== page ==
'Movember' ends for these 'mo-bros'

COSTA MESA — First with trimmers, then lather and a razor, members of Costa Mesa's "Team Nuclear" celebrated a month of growing facial hair for charity this week with a clean shave.

"When my wife didn't kiss me for 30 days … OK, I have to shave this thing off," Team Nuclear founder John Cornuke said. "It's so liberating. (The mustache is) just so uncomfortable, (but) it's a constant reminder of why you're doing it."

But in that temporary inconvenience there was a segue to talk about a subject guys are far too often uncomfortable to broach: health.

Thanks to Movember, a national campaign that encourages men to grow their own "mo," or mustache, in November, organizers aim to bring awareness to men's prostate cancer and other male health issue.

"I went up to Seattle for Thanksgiving and the Starbucks barista was a 'mo-bro,'" said Costa Mesa Planning Commissioner Jim Fitzpatrick. "At a mall, the art of shaving there was part of Movember. I drop my kids off at school, on the way back up I was in constant dialogue with parents saying, 'Hey, how's it going? I'm trying to get my husband to get educated and donate.'"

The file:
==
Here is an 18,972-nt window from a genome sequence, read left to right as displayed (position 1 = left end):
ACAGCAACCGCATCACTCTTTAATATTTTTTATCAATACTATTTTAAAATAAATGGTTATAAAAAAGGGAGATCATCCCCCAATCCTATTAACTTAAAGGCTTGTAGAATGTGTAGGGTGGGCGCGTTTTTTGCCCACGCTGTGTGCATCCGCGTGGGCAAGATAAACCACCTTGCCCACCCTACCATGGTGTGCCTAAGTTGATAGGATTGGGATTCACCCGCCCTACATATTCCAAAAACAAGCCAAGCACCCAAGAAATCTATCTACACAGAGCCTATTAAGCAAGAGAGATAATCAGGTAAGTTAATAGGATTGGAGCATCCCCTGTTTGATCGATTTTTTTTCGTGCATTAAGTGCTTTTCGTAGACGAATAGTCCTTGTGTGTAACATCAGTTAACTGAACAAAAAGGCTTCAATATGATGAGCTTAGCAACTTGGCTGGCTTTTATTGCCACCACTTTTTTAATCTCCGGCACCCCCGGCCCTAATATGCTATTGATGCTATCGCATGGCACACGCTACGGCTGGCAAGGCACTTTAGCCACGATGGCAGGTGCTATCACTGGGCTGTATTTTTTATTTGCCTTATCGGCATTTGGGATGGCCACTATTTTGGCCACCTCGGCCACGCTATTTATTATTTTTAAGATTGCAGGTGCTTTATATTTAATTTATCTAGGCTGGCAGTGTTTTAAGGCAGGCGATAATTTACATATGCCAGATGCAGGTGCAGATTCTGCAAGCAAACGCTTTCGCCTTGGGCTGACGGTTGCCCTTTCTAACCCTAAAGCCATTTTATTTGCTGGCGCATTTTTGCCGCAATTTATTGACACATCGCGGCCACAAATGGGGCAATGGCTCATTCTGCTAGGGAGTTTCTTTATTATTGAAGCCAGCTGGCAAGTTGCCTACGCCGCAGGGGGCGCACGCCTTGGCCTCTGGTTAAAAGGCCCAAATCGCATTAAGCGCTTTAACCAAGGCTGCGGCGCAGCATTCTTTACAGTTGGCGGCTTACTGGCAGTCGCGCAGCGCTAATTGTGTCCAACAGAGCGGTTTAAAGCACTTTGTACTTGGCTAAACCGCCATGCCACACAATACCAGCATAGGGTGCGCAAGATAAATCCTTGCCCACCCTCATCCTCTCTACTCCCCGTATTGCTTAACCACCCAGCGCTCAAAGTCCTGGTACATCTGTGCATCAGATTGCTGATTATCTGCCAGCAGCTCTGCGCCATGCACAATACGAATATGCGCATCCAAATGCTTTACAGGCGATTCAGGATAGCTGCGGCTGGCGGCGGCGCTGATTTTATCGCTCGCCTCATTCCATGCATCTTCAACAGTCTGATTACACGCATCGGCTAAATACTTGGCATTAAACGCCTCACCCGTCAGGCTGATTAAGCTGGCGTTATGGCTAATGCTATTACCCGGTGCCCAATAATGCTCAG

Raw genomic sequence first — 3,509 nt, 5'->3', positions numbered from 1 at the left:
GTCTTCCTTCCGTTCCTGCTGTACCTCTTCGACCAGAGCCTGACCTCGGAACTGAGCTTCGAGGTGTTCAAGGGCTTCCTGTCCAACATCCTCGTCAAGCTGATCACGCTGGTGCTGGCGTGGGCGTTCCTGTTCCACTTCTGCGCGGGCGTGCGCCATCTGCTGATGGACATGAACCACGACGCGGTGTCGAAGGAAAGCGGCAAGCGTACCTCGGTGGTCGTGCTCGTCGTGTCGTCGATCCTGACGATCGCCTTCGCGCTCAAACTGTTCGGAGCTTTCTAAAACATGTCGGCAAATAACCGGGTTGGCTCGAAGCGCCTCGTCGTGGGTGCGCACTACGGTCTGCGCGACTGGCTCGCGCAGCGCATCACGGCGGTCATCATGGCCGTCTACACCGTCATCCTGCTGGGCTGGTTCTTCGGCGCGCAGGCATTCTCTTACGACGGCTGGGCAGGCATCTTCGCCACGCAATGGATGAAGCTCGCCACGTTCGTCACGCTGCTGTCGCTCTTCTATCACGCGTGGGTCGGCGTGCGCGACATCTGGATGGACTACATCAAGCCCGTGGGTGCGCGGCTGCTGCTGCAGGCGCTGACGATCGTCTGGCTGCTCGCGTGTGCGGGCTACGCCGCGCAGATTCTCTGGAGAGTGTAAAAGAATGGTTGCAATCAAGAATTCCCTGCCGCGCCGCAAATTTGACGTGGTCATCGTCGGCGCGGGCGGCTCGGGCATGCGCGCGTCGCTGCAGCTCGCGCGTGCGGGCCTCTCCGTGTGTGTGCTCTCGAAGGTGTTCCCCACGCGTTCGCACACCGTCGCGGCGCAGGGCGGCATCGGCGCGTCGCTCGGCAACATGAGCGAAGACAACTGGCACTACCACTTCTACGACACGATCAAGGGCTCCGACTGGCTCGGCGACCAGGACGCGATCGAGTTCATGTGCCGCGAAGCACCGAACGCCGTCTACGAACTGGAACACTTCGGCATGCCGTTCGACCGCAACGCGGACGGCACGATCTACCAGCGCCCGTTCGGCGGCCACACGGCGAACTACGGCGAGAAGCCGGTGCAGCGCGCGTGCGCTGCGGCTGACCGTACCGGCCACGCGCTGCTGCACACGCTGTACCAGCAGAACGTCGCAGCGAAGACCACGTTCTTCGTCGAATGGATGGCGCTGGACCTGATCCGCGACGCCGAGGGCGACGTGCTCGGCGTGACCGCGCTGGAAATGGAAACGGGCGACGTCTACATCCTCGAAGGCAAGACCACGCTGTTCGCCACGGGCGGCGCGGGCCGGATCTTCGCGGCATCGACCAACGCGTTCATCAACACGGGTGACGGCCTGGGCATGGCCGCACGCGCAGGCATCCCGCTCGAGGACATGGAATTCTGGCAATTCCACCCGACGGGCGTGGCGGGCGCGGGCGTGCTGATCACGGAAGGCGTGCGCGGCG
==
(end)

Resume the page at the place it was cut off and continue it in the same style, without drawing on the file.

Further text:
Last year, Team Nuclear was all of 18 friends who wanted to try and be productive for once as a group, Cornuke said.

The group raised $36,000, more than any first-time group.

This year, the group had 90 members and raised more than $82,000, making it the third-biggest fundraiser in the United States and No. 14 in the world.

"We handed out 5,000 business cards," Fitzpatrick said. "We had some events where doctors spoke about men's health. I do believe we raised awareness because of the number of discussions we had. … A lot of doctors were telling us we were a little bit too young for [a prostate exam]. Education drove us all to the doctor."

And like their mo's, the goal is to only grow the event next year. The group said they'll look for corporate sponsorship, and Councilman Steve Mensinger wants to expand it to the Estancia High School football team.

"One guy asked me, 'When are you going to stop sending me requests for donations?' " Cornuke said. "I said, 'When they cure cancer.'"



Twitter: @JosephSerna

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